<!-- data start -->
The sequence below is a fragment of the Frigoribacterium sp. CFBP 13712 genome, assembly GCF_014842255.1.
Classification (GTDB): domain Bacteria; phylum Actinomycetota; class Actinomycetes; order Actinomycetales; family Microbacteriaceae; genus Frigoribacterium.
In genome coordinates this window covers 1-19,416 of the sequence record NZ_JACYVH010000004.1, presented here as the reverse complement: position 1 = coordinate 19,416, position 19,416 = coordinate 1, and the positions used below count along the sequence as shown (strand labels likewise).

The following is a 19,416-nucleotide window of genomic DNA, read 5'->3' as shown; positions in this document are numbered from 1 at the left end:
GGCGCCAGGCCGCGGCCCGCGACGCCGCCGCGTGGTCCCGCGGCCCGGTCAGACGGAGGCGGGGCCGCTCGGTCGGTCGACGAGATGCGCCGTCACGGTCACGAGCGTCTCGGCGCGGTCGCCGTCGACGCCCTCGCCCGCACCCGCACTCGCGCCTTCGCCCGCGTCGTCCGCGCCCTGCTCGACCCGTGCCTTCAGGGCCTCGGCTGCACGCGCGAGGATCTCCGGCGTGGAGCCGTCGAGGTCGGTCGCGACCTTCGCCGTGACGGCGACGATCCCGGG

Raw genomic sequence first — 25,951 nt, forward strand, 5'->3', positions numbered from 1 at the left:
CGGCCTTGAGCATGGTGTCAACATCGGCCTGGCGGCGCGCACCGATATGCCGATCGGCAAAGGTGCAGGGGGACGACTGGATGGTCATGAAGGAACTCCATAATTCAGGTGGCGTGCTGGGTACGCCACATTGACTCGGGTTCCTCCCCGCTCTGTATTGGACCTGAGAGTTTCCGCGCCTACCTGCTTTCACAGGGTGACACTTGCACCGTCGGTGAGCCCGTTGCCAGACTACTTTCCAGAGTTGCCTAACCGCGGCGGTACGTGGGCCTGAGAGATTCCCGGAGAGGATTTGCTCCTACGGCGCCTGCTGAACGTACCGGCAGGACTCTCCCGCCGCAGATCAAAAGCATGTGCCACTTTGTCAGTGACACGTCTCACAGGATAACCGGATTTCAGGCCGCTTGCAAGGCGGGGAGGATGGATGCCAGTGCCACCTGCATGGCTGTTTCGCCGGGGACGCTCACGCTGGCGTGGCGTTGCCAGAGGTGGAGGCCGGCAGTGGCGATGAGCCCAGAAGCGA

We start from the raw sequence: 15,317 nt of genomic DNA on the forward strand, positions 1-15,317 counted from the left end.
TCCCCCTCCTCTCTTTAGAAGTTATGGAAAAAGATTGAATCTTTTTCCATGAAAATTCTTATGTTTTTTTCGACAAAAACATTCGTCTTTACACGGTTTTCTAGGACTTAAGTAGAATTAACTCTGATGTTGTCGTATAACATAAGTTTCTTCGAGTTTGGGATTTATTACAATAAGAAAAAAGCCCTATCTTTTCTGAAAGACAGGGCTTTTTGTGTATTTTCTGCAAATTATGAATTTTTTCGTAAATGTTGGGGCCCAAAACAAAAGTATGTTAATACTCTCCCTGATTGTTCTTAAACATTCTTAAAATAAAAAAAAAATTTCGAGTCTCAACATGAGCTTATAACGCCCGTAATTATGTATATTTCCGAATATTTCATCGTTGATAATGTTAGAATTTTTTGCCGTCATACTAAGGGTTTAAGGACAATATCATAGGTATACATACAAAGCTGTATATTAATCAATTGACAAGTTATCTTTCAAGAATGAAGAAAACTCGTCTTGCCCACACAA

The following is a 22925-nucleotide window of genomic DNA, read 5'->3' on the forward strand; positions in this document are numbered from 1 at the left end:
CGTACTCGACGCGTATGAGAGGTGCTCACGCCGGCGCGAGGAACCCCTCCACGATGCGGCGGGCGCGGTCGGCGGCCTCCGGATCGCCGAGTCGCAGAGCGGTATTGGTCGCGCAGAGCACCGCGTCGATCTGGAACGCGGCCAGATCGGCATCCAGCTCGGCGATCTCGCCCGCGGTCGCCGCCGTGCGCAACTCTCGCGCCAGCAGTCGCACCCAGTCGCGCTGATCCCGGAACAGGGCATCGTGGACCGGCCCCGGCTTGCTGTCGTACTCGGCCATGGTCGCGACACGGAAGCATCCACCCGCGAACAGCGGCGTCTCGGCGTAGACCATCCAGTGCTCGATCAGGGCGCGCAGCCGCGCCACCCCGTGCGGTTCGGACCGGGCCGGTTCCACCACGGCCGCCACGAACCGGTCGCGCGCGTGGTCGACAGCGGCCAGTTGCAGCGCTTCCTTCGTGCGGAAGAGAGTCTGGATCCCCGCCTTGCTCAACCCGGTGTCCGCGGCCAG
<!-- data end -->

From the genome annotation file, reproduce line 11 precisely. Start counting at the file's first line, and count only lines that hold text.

CGTACTCGACGCGTATGAGAGGTGCTCACGCCGGCGCGAGGAACCCCTCCACGATGCGGCGGGCGCGGTCGGCGGCCTCCGGATCGCCGAGTCGCAGAGCGGTATTGGTCGCGCAGAGCACCGCGTCGATCTGGAACGCGGCCAGATCGGCATCCAGCTCGGCGATCTCGCCCGCGGTCGCCGCCGTGCGCAACTCTCGCGCCAGCAGTCGCACCCAGTCGCGCTGATCCCGGAACAGGGCATCGTGGACCGGCCCCGGCTTGCTGTCGTACTCGGCCATGGTCGCGACACGGAAGCATCCACCCGCGAACAGCGGCGTCTCGGCGTAGACCATCCAGTGCTCGATCAGGGCGCGCAGCCGCGCCACCCCGTGCGGTTCGGACCGGGCCGGTTCCACCACGGCCGCCACGAACCGGTCGCGCGCGTGGTCGACAGCGGCCAGTTGCAGCGCTTCCTTCGTGCGGAAGAGAGTCTGGATCCCCGCCTTGCTCAACCCGGTGTCCGCGGCCAG